Researchers Put Some Teeth Into Growing a Tooth

You know that dream where all your teeth fall out? Well, someday it may not feel like such a nightmare as science moves closer to growing a tooth.

Researchers at the Institute of Biotechnology at the University of Helsinki in Finland have identified a marker for dental stem cells in mice studies. Mice incisors, or front teeth, grow throughout life thanks to stem cells at the base of these teeth.

Human teeth don’t grow continuously, but the discovery of the marker, called transcription factor SOX2, in mice dental stem cells provides an excellent model for studying human dental stem cells. The mechanisms that control and regulate tooth growth in humans is similar to those in mice teeth.

The study’s authors are optimistic that their discovery could lead to the development of a bioengineered tooth, which may make it possible someday to replace lost teeth with ones grown from stem cells.

The American Dental Association has resources on diseases and conditions affecting the oral cavity, which can lead to tooth loss, and advice for caring for teeth on its consumer resource site MouthHealthy.org.

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This article is intended to promote understanding of and knowledge about general oral health topics. It is not intended to be a substitute for professional advice, diagnosis or treatment. Always seek the advice of your dentist or other qualified healthcare provider with any questions you may have regarding a medical condition or treatment.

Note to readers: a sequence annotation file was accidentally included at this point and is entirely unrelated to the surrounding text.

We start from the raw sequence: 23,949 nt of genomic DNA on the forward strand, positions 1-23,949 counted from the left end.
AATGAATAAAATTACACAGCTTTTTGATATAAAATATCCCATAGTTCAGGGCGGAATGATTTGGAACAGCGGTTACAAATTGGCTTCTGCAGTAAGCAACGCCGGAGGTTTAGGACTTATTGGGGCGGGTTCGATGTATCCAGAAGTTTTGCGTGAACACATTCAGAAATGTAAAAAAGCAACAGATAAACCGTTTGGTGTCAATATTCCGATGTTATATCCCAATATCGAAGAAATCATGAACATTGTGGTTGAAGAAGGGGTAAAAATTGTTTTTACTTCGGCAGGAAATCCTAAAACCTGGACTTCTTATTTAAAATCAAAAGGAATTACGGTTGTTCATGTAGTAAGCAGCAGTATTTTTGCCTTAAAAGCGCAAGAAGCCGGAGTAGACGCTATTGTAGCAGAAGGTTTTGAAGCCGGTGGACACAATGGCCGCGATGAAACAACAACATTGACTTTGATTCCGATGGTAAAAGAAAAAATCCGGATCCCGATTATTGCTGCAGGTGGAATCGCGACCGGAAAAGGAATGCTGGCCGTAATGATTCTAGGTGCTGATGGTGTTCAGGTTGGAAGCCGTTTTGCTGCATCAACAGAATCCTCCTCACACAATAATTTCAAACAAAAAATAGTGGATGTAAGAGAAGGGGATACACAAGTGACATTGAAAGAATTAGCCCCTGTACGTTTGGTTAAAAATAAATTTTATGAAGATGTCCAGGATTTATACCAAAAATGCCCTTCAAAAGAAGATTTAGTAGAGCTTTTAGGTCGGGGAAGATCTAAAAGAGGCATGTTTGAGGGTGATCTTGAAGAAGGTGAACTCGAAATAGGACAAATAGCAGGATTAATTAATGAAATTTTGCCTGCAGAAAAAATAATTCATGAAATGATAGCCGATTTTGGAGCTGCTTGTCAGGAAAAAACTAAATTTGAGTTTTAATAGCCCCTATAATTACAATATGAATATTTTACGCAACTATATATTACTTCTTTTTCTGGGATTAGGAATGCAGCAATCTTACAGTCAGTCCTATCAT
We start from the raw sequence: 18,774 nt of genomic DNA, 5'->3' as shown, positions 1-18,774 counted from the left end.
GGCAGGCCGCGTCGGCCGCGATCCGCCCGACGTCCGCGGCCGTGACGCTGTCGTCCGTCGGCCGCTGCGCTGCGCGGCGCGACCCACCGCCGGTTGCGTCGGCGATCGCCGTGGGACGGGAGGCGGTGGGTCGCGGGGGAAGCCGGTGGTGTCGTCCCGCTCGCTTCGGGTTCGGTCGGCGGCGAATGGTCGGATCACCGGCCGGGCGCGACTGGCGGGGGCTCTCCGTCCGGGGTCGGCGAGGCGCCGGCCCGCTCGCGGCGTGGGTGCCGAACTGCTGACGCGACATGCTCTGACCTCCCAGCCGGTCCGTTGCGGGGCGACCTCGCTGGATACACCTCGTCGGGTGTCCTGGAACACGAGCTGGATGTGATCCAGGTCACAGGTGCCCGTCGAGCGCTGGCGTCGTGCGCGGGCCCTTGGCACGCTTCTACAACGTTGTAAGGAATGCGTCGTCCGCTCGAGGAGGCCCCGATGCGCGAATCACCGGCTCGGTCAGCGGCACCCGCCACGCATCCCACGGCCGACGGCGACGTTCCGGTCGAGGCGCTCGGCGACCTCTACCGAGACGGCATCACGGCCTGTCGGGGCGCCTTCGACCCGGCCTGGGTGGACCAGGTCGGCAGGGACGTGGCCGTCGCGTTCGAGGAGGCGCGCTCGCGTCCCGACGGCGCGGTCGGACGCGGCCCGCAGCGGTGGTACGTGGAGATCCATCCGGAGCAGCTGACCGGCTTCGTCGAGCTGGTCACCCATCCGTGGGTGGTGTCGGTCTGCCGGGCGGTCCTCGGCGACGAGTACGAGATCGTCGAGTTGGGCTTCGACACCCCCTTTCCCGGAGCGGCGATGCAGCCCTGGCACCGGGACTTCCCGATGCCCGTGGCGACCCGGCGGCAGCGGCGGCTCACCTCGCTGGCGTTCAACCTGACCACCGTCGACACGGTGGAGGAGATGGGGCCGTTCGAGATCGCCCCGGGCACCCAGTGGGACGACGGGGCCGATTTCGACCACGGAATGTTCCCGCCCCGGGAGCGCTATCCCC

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What Are The Different Parts Of A Tooth?

Each tooth has several distinct parts; here is an overview of each part:

  • Enamel – this is the outer and hardest part of the tooth that has the most mineralized tissue in the body. It can be damaged by decay if teeth are not cared for properly.

  • Dentin – this is the layer of the tooth under the enamel. If decay makes it through the enamel, it next attacks the dentin — where millions of tiny tubes lead directly to the dental pulp.

  • Pulp – this is the soft tissue found in the center of all teeth, where the nerve tissue and blood vessels are located. If tooth decay reaches the pulp, you usually feel pain and may require a root canal procedure.